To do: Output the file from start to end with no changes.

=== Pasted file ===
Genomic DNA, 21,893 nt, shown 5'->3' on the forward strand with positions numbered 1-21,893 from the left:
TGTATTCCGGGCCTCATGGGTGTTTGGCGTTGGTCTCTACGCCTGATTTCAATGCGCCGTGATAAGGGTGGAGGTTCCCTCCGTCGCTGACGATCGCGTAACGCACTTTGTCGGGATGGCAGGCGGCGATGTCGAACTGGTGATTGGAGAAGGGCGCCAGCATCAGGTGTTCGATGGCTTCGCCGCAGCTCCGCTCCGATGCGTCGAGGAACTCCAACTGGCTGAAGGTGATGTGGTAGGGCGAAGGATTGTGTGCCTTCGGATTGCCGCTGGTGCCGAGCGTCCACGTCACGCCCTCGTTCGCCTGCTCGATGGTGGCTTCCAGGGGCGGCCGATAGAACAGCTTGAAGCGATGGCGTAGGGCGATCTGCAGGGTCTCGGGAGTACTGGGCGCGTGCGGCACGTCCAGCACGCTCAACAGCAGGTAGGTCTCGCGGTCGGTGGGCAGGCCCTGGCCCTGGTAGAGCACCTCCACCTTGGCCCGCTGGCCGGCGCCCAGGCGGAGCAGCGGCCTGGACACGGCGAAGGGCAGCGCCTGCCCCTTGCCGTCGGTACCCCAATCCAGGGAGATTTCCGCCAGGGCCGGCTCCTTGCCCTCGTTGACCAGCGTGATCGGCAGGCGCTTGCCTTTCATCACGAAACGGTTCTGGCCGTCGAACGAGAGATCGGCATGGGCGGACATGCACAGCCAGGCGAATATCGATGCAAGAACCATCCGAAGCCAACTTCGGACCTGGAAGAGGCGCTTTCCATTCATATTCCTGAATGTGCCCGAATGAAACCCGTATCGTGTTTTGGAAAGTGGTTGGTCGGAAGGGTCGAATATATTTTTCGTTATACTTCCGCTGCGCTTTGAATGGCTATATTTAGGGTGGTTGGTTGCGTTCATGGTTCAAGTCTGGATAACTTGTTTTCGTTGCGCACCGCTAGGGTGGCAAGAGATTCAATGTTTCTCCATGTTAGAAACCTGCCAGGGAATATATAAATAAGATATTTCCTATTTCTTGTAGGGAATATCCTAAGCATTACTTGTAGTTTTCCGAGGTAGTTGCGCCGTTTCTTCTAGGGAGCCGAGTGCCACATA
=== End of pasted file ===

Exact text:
Genomic DNA, 21,893 nt, shown 5'->3' on the forward strand with positions numbered 1-21,893 from the left:
TGTATTCCGGGCCTCATGGGTGTTTGGCGTTGGTCTCTACGCCTGATTTCAATGCGCCGTGATAAGGGTGGAGGTTCCCTCCGTCGCTGACGATCGCGTAACGCACTTTGTCGGGATGGCAGGCGGCGATGTCGAACTGGTGATTGGAGAAGGGCGCCAGCATCAGGTGTTCGATGGCTTCGCCGCAGCTCCGCTCCGATGCGTCGAGGAACTCCAACTGGCTGAAGGTGATGTGGTAGGGCGAAGGATTGTGTGCCTTCGGATTGCCGCTGGTGCCGAGCGTCCACGTCACGCCCTCGTTCGCCTGCTCGATGGTGGCTTCCAGGGGCGGCCGATAGAACAGCTTGAAGCGATGGCGTAGGGCGATCTGCAGGGTCTCGGGAGTACTGGGCGCGTGCGGCACGTCCAGCACGCTCAACAGCAGGTAGGTCTCGCGGTCGGTGGGCAGGCCCTGGCCCTGGTAGAGCACCTCCACCTTGGCCCGCTGGCCGGCGCCCAGGCGGAGCAGCGGCCTGGACACGGCGAAGGGCAGCGCCTGCCCCTTGCCGTCGGTACCCCAATCCAGGGAGATTTCCGCCAGGGCCGGCTCCTTGCCCTCGTTGACCAGCGTGATCGGCAGGCGCTTGCCTTTCATCACGAAACGGTTCTGGCCGTCGAACGAGAGATCGGCATGGGCGGACATGCACAGCCAGGCGAATATCGATGCAAGAACCATCCGAAGCCAACTTCGGACCTGGAAGAGGCGCTTTCCATTCATATTCCTGAATGTGCCCGAATGAAACCCGTATCGTGTTTTGGAAAGTGGTTGGTCGGAAGGGTCGAATATATTTTTCGTTATACTTCCGCTGCGCTTTGAATGGCTATATTTAGGGTGGTTGGTTGCGTTCATGGTTCAAGTCTGGATAACTTGTTTTCGTTGCGCACCGCTAGGGTGGCAAGAGATTCAATGTTTCTCCATGTTAGAAACCTGCCAGGGAATATATAAATAAGATATTTCCTATTTCTTGTAGGGAATATCCTAAGCATTACTTGTAGTTTTCCGAGGTAGTTGCGCCGTTTCTTCTAGGGAGCCGAGTGCCACATA